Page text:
The spokesman for a group opposing plans to redevelop the Tennessee State Fairgrounds is a registered sex offender who runs an online fantasy gaming site frequented by minors, The City Paper has learned.
Thomas Larry Watson, 62, has issued comments to the media several times in recent months on behalf of the Fairgrounds Heritage Preservation Group, which hired an attorney in January and filed suit last week against against Metro Nashville and the city's Board of Fair Commissioners.
According to a 1995 newspaper account, Watson was arrested in March of that year in Cumming, Ga., where he was a computer software dealer. As part of a nationwide crackdown on distributors of child pornography, he was charged with "activities relating to material involving the sexual exploitation of children."
He was convicted in federal court and sentenced in November 1995 to 15 months of imprisonment, followed by three years of supervised release, court records indicate. In 2005, Nashville authorities arrested him for failing to register as a sex offender, according to Davidson County Criminal Court records. He pleaded guilty to a lesser charge the following year and was given a suspended jail sentence. He is now listed in Tennessee's Sexual Offender Registry.
Watson operates RuneVillage.com, a fansite for players of the online fantasy game RuneScape that appears to have more than 40,000 members. Several of the people who have become fans of RuneVillage on Facebook identify themselves as high school students from the U.S. and other countries.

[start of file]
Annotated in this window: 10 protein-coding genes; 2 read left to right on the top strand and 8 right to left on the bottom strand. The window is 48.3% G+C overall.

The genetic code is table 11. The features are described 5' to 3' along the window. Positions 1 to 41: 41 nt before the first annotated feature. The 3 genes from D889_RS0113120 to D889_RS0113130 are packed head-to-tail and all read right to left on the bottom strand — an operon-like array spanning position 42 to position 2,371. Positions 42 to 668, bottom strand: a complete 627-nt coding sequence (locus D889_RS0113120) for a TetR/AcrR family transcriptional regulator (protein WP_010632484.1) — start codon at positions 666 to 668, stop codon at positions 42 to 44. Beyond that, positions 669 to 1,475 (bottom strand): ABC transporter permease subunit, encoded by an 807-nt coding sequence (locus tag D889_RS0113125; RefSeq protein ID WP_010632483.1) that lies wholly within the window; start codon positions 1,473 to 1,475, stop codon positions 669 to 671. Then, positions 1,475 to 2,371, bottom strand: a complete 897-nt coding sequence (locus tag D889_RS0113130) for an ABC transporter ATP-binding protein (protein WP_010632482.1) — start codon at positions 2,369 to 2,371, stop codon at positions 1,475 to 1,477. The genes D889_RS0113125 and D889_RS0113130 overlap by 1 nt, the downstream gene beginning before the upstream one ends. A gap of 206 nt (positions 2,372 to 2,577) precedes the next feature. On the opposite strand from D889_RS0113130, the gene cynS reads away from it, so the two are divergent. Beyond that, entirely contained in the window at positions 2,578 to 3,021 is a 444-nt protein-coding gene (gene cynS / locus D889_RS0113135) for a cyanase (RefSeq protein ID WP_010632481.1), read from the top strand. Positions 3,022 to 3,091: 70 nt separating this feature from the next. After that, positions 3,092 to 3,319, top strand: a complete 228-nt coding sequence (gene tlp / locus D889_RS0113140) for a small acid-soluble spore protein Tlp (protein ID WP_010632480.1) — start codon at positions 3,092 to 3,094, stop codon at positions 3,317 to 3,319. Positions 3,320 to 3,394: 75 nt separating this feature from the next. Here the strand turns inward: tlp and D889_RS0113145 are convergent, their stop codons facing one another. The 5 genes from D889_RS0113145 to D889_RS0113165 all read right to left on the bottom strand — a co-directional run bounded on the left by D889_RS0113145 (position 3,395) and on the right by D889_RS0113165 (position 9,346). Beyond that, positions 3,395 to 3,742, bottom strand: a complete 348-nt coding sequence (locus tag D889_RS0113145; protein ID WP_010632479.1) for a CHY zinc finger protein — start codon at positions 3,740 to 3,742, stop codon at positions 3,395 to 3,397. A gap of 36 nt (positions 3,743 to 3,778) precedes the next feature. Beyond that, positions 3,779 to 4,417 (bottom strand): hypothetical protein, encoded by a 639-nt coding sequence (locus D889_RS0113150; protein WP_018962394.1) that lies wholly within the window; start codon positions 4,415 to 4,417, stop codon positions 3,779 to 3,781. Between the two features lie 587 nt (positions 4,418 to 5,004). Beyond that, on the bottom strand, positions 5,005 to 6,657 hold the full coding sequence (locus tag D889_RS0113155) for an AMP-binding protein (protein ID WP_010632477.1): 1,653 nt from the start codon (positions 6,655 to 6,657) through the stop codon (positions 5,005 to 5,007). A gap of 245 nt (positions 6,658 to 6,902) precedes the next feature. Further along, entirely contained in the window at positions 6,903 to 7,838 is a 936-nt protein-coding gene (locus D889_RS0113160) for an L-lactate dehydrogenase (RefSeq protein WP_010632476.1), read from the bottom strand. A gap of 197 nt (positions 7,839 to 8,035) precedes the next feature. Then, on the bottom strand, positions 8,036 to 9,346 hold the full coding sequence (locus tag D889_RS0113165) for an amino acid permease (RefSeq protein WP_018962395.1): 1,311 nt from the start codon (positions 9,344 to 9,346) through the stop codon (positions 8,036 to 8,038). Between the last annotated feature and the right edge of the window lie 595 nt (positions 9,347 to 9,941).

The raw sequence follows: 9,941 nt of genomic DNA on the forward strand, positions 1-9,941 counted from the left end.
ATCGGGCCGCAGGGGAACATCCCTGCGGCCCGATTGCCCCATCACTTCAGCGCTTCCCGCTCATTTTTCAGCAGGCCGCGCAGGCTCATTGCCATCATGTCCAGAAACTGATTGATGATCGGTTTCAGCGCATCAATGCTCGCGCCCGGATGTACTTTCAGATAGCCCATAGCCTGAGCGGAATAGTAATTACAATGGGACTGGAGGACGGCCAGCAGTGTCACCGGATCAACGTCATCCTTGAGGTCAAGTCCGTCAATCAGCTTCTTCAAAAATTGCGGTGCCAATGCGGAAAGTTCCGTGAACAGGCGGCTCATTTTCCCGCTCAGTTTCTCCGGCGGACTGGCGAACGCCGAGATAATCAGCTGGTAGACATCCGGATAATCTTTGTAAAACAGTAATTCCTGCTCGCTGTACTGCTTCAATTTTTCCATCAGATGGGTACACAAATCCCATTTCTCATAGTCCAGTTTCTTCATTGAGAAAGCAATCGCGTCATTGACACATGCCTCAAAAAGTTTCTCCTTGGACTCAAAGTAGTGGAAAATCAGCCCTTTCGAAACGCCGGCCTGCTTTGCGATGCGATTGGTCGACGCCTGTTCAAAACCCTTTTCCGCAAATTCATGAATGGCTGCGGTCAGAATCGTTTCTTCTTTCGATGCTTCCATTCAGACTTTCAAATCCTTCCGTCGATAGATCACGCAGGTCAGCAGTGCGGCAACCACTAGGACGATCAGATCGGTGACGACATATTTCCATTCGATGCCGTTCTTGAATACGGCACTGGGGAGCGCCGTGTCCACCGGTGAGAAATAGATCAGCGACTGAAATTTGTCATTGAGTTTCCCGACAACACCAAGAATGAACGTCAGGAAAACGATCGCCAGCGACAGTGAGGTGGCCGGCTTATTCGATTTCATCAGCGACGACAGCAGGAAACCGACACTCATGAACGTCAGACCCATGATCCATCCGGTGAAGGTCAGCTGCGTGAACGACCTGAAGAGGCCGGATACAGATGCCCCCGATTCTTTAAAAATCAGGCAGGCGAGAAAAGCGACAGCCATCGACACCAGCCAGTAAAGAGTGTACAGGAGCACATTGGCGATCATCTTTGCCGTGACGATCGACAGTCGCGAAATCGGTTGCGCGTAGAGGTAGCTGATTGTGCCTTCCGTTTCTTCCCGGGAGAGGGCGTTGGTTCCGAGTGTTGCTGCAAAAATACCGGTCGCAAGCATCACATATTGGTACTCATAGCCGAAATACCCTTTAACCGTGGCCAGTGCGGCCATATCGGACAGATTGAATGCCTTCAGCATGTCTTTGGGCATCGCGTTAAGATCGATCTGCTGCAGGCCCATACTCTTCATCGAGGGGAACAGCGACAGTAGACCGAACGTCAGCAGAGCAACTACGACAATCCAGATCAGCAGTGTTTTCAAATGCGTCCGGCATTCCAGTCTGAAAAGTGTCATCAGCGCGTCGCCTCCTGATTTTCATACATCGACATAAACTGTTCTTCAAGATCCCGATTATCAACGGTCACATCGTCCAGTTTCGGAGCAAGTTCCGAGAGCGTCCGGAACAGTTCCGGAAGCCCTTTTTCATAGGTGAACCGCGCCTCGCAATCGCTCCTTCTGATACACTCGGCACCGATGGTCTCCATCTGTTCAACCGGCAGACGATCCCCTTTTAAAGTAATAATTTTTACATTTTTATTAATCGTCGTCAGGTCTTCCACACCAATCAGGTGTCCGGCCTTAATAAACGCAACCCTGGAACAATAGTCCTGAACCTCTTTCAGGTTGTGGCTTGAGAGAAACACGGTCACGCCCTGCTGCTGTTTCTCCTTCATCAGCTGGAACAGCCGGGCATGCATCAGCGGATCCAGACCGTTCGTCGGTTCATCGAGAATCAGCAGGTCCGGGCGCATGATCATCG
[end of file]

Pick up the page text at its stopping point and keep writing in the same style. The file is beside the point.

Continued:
Watson first advanced the argument that it would be illegal for the Fair Board to stop putting on the state fair in an email he sent to board members on Oct. 7 of last year. He cited state laws from the 1920s and earlier to make the case that the board is required to hold a state fair every year at the south Nashville site.
Two citizens who say they will be affected by the fairgrounds' projected closure sued on Friday in Davidson County Chancery Court, relying on legal arguments much like Watson's. Attorney Robert W. Rutherford of Rutherford & DeMarco filed the complaint after the Fairgrounds Heritage Preservation Group retained him.
Reached Tuesday afternoon, Rutherford noted that Watson is "not officially a part of the lawsuit" and remarked that his criminal record, of which Rutherford had not been aware, "doesn't affect the validity of the argument."
Rutherford said: "I'm hoping this boils down to a purely legal argument, and [Watson's past] really has no effect on that. He's not one of my clients. He's a proponent."
Fair Board Chairman James Weaver, an attorney at Waller Lansden Dortch & Davis LLP, declined to comment when asked about the revelation of Watson's past on Tuesday.
Reached by telephone Tuesday afternoon, Watson contended his background "has nothing to do with the politics" of the fairgrounds debate.
"Yes, I made a mistake 15 years ago," Watson said. "The idea is that you're supposed to pay your penalty and go and sin no more. You know, try to get back involved with community and citizenship again. Well, that's what I've been doing."